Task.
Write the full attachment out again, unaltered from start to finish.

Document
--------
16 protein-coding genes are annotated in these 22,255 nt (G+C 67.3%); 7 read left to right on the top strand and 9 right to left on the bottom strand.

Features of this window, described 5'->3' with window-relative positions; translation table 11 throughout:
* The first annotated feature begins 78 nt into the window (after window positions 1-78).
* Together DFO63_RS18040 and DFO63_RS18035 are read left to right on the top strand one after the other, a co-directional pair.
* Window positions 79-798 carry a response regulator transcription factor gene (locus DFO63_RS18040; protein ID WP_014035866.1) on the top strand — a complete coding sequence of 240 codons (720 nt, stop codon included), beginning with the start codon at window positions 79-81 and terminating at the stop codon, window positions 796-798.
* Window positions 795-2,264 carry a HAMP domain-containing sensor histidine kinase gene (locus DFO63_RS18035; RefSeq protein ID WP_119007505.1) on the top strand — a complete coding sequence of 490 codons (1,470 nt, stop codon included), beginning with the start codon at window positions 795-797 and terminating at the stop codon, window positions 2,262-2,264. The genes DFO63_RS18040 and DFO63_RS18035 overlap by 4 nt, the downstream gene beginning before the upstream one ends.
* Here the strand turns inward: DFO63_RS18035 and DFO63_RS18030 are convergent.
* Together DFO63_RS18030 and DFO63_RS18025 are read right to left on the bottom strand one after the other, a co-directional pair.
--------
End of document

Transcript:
16 protein-coding genes are annotated in these 22,255 nt (G+C 67.3%); 7 read left to right on the top strand and 9 right to left on the bottom strand.

Features of this window, described 5'->3' with window-relative positions; translation table 11 throughout:
* The first annotated feature begins 78 nt into the window (after window positions 1-78).
* Together DFO63_RS18040 and DFO63_RS18035 are read left to right on the top strand one after the other, a co-directional pair.
* Window positions 79-798 carry a response regulator transcription factor gene (locus DFO63_RS18040; protein ID WP_014035866.1) on the top strand — a complete coding sequence of 240 codons (720 nt, stop codon included), beginning with the start codon at window positions 79-81 and terminating at the stop codon, window positions 796-798.
* Window positions 795-2,264 carry a HAMP domain-containing sensor histidine kinase gene (locus DFO63_RS18035; RefSeq protein ID WP_119007505.1) on the top strand — a complete coding sequence of 490 codons (1,470 nt, stop codon included), beginning with the start codon at window positions 795-797 and terminating at the stop codon, window positions 2,262-2,264. The genes DFO63_RS18040 and DFO63_RS18035 overlap by 4 nt, the downstream gene beginning before the upstream one ends.
* Here the strand turns inward: DFO63_RS18035 and DFO63_RS18030 are convergent.
* Together DFO63_RS18030 and DFO63_RS18025 are read right to left on the bottom strand one after the other, a co-directional pair.